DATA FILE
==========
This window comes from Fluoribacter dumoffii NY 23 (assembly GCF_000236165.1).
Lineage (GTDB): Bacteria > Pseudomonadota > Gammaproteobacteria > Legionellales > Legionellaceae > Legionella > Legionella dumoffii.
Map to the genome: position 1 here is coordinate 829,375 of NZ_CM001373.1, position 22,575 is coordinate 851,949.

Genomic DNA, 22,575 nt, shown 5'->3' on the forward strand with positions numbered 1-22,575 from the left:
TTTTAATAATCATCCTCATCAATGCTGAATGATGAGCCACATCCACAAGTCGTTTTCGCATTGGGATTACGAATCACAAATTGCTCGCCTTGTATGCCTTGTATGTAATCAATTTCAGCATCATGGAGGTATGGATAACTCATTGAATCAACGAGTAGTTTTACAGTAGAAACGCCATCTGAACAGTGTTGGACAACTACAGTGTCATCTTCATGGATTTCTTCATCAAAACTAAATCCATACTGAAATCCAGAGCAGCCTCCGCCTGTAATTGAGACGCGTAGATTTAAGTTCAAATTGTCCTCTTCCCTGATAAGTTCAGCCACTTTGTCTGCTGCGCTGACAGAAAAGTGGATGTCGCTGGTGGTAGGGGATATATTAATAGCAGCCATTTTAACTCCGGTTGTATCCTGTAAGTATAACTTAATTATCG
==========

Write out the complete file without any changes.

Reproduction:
This window comes from Fluoribacter dumoffii NY 23 (assembly GCF_000236165.1).
Lineage (GTDB): Bacteria > Pseudomonadota > Gammaproteobacteria > Legionellales > Legionellaceae > Legionella > Legionella dumoffii.
Map to the genome: position 1 here is coordinate 829,375 of NZ_CM001373.1, position 22,575 is coordinate 851,949.

Genomic DNA, 22,575 nt, shown 5'->3' on the forward strand with positions numbered 1-22,575 from the left:
TTTTAATAATCATCCTCATCAATGCTGAATGATGAGCCACATCCACAAGTCGTTTTCGCATTGGGATTACGAATCACAAATTGCTCGCCTTGTATGCCTTGTATGTAATCAATTTCAGCATCATGGAGGTATGGATAACTCATTGAATCAACGAGTAGTTTTACAGTAGAAACGCCATCTGAACAGTGTTGGACAACTACAGTGTCATCTTCATGGATTTCTTCATCAAAACTAAATCCATACTGAAATCCAGAGCAGCCTCCGCCTGTAATTGAGACGCGTAGATTTAAGTTCAAATTGTCCTCTTCCCTGATAAGTTCAGCCACTTTGTCTGCTGCGCTGACAGAAAAGTGGATGTCGCTGGTGGTAGGGGATATATTAATAGCAGCCATTTTAACTCCGGTTGTATCCTGTAAGTATAACTTAATTATCG